Listening and responding - reflections on 2018

What’s the GCC’s contribution to developing the profession? How do we ensure the profession is trusted? What should we, the GCC, do differently to ensure we focus on outcomes, be more proportionate and embrace ‘right touch’ regulation? What do you as chiropractors find most helpful from us? What should we stop doing, what should we start? These and many other questions have been at the heart of our work at the GCC for the last nine months. 

I strongly believe that effective regulation is a positive force for good. All our work as a regulator is designed to support chiropractors, keep patients safe and give the public confidence in the chiropractic profession. 

When I joined it was very clear to me and the staff team at the GCC, that there was much more that we could do for registrants, patients and the public. The GCC needed to change. 

The need for change 

That’s why we developed a set of values for the GCC – Achievement, Accountable, Togetherness and Integrity. They are the bedrock of how we will work. 

We have been reviewing everything we do at the GCC. We needed to examine the way we work in light of new approaches to regulation and crucially, we needed to listen to you and others in the sector. 

We started thinking about a new five-year strategy and began to shape four key strategic aims: 

  1. We promote standards. We will set, assure compliance and promote educational, professional and registration standards alongside lifelong learning. 
  2. We develop the profession. We will facilitate collaborative strategic work to support the profession in its development. 
  3. We investigate and act. We will take right touch action on complaints, the misuse of the registered chiropractor title or where registration standards are not met.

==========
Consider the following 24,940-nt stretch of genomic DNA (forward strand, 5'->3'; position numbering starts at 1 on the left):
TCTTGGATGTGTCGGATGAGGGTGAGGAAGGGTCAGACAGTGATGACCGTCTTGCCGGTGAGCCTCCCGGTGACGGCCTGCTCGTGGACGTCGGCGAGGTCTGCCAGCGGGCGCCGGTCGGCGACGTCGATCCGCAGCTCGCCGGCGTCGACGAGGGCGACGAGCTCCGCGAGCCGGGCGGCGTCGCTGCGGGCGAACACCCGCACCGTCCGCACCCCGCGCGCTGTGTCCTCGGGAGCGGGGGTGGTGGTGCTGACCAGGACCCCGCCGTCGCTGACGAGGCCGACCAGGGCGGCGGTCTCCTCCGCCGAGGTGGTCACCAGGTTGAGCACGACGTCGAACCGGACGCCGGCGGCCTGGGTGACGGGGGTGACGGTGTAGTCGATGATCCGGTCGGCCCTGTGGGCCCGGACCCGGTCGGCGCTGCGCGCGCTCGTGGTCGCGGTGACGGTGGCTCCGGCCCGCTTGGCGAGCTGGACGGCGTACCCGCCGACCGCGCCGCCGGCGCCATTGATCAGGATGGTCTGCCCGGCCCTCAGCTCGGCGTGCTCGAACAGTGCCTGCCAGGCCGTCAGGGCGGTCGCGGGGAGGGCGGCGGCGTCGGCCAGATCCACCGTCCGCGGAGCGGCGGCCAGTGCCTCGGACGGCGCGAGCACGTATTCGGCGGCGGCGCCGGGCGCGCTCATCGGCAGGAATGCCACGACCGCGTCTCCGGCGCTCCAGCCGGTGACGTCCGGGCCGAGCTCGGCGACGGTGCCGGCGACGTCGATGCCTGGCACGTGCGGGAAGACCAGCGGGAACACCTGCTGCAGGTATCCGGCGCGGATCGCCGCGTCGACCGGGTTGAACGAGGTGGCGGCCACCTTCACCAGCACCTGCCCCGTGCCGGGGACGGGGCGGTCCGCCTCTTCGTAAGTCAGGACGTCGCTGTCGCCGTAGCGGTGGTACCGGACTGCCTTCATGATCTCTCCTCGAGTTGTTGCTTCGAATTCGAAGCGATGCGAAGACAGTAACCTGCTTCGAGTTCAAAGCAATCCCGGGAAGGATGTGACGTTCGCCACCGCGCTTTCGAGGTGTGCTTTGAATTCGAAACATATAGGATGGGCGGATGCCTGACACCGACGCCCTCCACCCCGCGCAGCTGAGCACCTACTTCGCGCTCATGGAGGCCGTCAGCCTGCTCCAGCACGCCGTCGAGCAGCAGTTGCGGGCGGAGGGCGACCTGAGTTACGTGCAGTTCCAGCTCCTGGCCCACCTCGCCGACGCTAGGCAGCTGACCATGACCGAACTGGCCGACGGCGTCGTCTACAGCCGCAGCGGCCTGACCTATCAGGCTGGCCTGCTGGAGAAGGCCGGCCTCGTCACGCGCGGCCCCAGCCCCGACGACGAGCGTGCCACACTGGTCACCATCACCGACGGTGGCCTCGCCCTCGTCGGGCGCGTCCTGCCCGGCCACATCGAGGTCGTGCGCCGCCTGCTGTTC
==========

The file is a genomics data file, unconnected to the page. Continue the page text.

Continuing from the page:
4. We deliver value. We will be a great place to work, we will work together and deliver effective and efficient services.

This would be a strategy focused on being more proactive; to engage and collaborate more; to increase satisfaction rates with our services; to place a higher priority on prevention, learning and support; to deliver cultural and process improvements; and to support the development of the profession. 

We really wanted to listen to you and hear your views. That’s why we presented our thinking at the Associations’ conferences last autumn and sought your feedback. 

What we heard - developing a five-year strategy

We received a huge amount of feedback on our draft strategy – many of you will remember those flip charts covered with post-it notes, full of honest and constructive views. These included positive encouragement as well as challenges to the status quo and requests for new approaches from us. Put together, the views we have gathered and the changing policy context of regulation are a powerful force for change. 

Here are some of the key themes you shared with us: 

  • Change is overdue – there is overwhelming support for the GCC’s new five-year strategic aims
  • Developing the profession – you told us that the GCC should do more to support the development of the profession in line with our statutory duty.